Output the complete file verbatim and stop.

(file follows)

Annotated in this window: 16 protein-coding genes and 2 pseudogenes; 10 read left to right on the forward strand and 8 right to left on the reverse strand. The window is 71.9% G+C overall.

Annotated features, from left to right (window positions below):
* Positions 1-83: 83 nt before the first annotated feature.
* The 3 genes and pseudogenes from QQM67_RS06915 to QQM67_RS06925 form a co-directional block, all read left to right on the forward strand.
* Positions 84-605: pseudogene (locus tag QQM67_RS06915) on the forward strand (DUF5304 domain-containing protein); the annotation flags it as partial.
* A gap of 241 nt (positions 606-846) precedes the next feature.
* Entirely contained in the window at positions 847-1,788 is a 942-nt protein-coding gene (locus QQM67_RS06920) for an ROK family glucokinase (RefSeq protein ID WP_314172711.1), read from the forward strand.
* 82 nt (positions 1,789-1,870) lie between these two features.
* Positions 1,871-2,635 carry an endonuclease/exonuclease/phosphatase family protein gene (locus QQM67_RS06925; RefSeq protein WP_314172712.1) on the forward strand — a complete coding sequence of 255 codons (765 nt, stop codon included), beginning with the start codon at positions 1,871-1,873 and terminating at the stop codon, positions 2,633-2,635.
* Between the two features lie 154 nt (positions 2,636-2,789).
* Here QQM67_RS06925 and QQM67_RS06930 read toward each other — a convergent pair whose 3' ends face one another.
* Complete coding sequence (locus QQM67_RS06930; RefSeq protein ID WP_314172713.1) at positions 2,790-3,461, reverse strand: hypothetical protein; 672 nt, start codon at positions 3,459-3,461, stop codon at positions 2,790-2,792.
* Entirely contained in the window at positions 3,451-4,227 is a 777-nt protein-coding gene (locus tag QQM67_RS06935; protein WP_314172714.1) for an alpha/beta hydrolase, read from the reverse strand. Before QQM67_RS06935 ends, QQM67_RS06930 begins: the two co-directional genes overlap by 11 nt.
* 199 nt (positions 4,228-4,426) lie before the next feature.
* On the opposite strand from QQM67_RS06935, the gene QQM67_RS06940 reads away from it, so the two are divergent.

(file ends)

Annotated in this window: 16 protein-coding genes and 2 pseudogenes; 10 read left to right on the forward strand and 8 right to left on the reverse strand. The window is 71.9% G+C overall.

Annotated features, from left to right (window positions below):
* Positions 1-83: 83 nt before the first annotated feature.
* The 3 genes and pseudogenes from QQM67_RS06915 to QQM67_RS06925 form a co-directional block, all read left to right on the forward strand.
* Positions 84-605: pseudogene (locus tag QQM67_RS06915) on the forward strand (DUF5304 domain-containing protein); the annotation flags it as partial.
* A gap of 241 nt (positions 606-846) precedes the next feature.
* Entirely contained in the window at positions 847-1,788 is a 942-nt protein-coding gene (locus QQM67_RS06920) for an ROK family glucokinase (RefSeq protein ID WP_314172711.1), read from the forward strand.
* 82 nt (positions 1,789-1,870) lie between these two features.
* Positions 1,871-2,635 carry an endonuclease/exonuclease/phosphatase family protein gene (locus QQM67_RS06925; RefSeq protein WP_314172712.1) on the forward strand — a complete coding sequence of 255 codons (765 nt, stop codon included), beginning with the start codon at positions 1,871-1,873 and terminating at the stop codon, positions 2,633-2,635.
* Between the two features lie 154 nt (positions 2,636-2,789).
* Here QQM67_RS06925 and QQM67_RS06930 read toward each other — a convergent pair whose 3' ends face one another.
* Complete coding sequence (locus QQM67_RS06930; RefSeq protein ID WP_314172713.1) at positions 2,790-3,461, reverse strand: hypothetical protein; 672 nt, start codon at positions 3,459-3,461, stop codon at positions 2,790-2,792.
* Entirely contained in the window at positions 3,451-4,227 is a 777-nt protein-coding gene (locus tag QQM67_RS06935; protein WP_314172714.1) for an alpha/beta hydrolase, read from the reverse strand. Before QQM67_RS06935 ends, QQM67_RS06930 begins: the two co-directional genes overlap by 11 nt.
* 199 nt (positions 4,228-4,426) lie before the next feature.
* On the opposite strand from QQM67_RS06935, the gene QQM67_RS06940 reads away from it, so the two are divergent.